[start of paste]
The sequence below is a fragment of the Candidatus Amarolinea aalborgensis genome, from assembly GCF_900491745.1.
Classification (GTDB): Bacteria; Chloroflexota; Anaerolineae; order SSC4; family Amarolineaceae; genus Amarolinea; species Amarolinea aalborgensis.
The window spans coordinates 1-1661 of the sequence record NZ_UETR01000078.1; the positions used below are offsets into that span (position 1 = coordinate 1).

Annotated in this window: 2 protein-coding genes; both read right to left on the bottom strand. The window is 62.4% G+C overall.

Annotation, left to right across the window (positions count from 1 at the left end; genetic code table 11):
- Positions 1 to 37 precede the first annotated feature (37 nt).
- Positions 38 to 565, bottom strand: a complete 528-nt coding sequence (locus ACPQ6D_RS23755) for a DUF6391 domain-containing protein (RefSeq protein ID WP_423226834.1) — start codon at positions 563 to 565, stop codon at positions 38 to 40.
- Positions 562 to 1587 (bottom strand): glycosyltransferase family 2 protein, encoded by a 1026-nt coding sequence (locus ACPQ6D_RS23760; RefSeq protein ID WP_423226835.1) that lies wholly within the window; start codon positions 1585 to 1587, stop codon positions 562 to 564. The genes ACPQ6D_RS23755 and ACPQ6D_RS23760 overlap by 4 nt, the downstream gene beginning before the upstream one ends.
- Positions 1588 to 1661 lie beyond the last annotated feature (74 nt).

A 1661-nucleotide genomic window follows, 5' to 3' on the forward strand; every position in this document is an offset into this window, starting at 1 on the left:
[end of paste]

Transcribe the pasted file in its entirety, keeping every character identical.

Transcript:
The sequence below is a fragment of the Candidatus Amarolinea aalborgensis genome, from assembly GCF_900491745.1.
Classification (GTDB): Bacteria; Chloroflexota; Anaerolineae; order SSC4; family Amarolineaceae; genus Amarolinea; species Amarolinea aalborgensis.
The window spans coordinates 1-1661 of the sequence record NZ_UETR01000078.1; the positions used below are offsets into that span (position 1 = coordinate 1).

Annotated in this window: 2 protein-coding genes; both read right to left on the bottom strand. The window is 62.4% G+C overall.

Annotation, left to right across the window (positions count from 1 at the left end; genetic code table 11):
- Positions 1 to 37 precede the first annotated feature (37 nt).
- Positions 38 to 565, bottom strand: a complete 528-nt coding sequence (locus ACPQ6D_RS23755) for a DUF6391 domain-containing protein (RefSeq protein ID WP_423226834.1) — start codon at positions 563 to 565, stop codon at positions 38 to 40.
- Positions 562 to 1587 (bottom strand): glycosyltransferase family 2 protein, encoded by a 1026-nt coding sequence (locus ACPQ6D_RS23760; RefSeq protein ID WP_423226835.1) that lies wholly within the window; start codon positions 1585 to 1587, stop codon positions 562 to 564. The genes ACPQ6D_RS23755 and ACPQ6D_RS23760 overlap by 4 nt, the downstream gene beginning before the upstream one ends.
- Positions 1588 to 1661 lie beyond the last annotated feature (74 nt).

A 1661-nucleotide genomic window follows, 5' to 3' on the forward strand; every position in this document is an offset into this window, starting at 1 on the left: